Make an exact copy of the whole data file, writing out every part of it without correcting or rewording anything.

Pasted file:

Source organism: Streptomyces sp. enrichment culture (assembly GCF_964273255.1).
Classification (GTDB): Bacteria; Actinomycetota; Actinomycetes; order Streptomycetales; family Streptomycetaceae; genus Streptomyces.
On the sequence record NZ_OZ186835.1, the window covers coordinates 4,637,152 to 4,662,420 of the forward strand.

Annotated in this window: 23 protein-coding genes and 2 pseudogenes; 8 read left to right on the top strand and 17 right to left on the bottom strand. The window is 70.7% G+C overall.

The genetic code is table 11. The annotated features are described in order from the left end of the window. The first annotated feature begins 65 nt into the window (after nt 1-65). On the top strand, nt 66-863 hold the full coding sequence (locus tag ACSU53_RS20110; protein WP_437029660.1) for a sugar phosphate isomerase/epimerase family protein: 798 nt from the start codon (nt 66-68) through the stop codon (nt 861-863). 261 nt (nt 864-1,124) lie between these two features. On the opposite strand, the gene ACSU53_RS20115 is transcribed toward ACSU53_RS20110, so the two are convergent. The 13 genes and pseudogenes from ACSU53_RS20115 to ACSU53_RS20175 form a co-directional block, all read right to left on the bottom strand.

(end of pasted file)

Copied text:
Source organism: Streptomyces sp. enrichment culture (assembly GCF_964273255.1).
Classification (GTDB): Bacteria; Actinomycetota; Actinomycetes; order Streptomycetales; family Streptomycetaceae; genus Streptomyces.
On the sequence record NZ_OZ186835.1, the window covers coordinates 4,637,152 to 4,662,420 of the forward strand.

Annotated in this window: 23 protein-coding genes and 2 pseudogenes; 8 read left to right on the top strand and 17 right to left on the bottom strand. The window is 70.7% G+C overall.

The genetic code is table 11. The annotated features are described in order from the left end of the window. The first annotated feature begins 65 nt into the window (after nt 1-65). On the top strand, nt 66-863 hold the full coding sequence (locus tag ACSU53_RS20110; protein WP_437029660.1) for a sugar phosphate isomerase/epimerase family protein: 798 nt from the start codon (nt 66-68) through the stop codon (nt 861-863). 261 nt (nt 864-1,124) lie between these two features. On the opposite strand, the gene ACSU53_RS20115 is transcribed toward ACSU53_RS20110, so the two are convergent. The 13 genes and pseudogenes from ACSU53_RS20115 to ACSU53_RS20175 form a co-directional block, all read right to left on the bottom strand.